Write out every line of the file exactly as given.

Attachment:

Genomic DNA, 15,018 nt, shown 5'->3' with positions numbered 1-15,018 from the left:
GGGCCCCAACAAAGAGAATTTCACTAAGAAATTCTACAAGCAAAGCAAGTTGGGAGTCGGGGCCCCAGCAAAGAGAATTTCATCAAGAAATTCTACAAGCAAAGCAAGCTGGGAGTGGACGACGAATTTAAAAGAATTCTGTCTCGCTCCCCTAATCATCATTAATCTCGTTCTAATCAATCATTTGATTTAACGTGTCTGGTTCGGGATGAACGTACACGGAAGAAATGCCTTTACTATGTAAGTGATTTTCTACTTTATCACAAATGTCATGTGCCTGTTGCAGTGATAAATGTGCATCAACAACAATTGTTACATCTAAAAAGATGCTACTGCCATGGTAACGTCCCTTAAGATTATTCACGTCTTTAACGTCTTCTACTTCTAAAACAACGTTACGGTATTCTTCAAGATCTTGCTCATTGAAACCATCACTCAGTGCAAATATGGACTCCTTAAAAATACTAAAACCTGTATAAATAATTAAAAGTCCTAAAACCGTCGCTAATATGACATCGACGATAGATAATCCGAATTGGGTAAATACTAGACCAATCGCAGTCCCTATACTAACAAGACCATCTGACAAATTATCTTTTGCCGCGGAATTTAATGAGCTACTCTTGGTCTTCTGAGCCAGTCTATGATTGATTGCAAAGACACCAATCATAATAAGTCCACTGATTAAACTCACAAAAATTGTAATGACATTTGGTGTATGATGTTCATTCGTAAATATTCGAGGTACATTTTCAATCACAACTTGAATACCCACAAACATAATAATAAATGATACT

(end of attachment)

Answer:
Genomic DNA, 15,018 nt, shown 5'->3' with positions numbered 1-15,018 from the left:
GGGCCCCAACAAAGAGAATTTCACTAAGAAATTCTACAAGCAAAGCAAGTTGGGAGTCGGGGCCCCAGCAAAGAGAATTTCATCAAGAAATTCTACAAGCAAAGCAAGCTGGGAGTGGACGACGAATTTAAAAGAATTCTGTCTCGCTCCCCTAATCATCATTAATCTCGTTCTAATCAATCATTTGATTTAACGTGTCTGGTTCGGGATGAACGTACACGGAAGAAATGCCTTTACTATGTAAGTGATTTTCTACTTTATCACAAATGTCATGTGCCTGTTGCAGTGATAAATGTGCATCAACAACAATTGTTACATCTAAAAAGATGCTACTGCCATGGTAACGTCCCTTAAGATTATTCACGTCTTTAACGTCTTCTACTTCTAAAACAACGTTACGGTATTCTTCAAGATCTTGCTCATTGAAACCATCACTCAGTGCAAATATGGACTCCTTAAAAATACTAAAACCTGTATAAATAATTAAAAGTCCTAAAACCGTCGCTAATATGACATCGACGATAGATAATCCGAATTGGGTAAATACTAGACCAATCGCAGTCCCTATACTAACAAGACCATCTGACAAATTATCTTTTGCCGCGGAATTTAATGAGCTACTCTTGGTCTTCTGAGCCAGTCTATGATTGATTGCAAAGACACCAATCATAATAAGTCCACTGATTAAACTCACAAAAATTGTAATGACATTTGGTGTATGATGTTCATTCGTAAATATTCGAGGTACATTTTCAATCACAACTTGAATACCCACAAACATAATAATAAATGATACT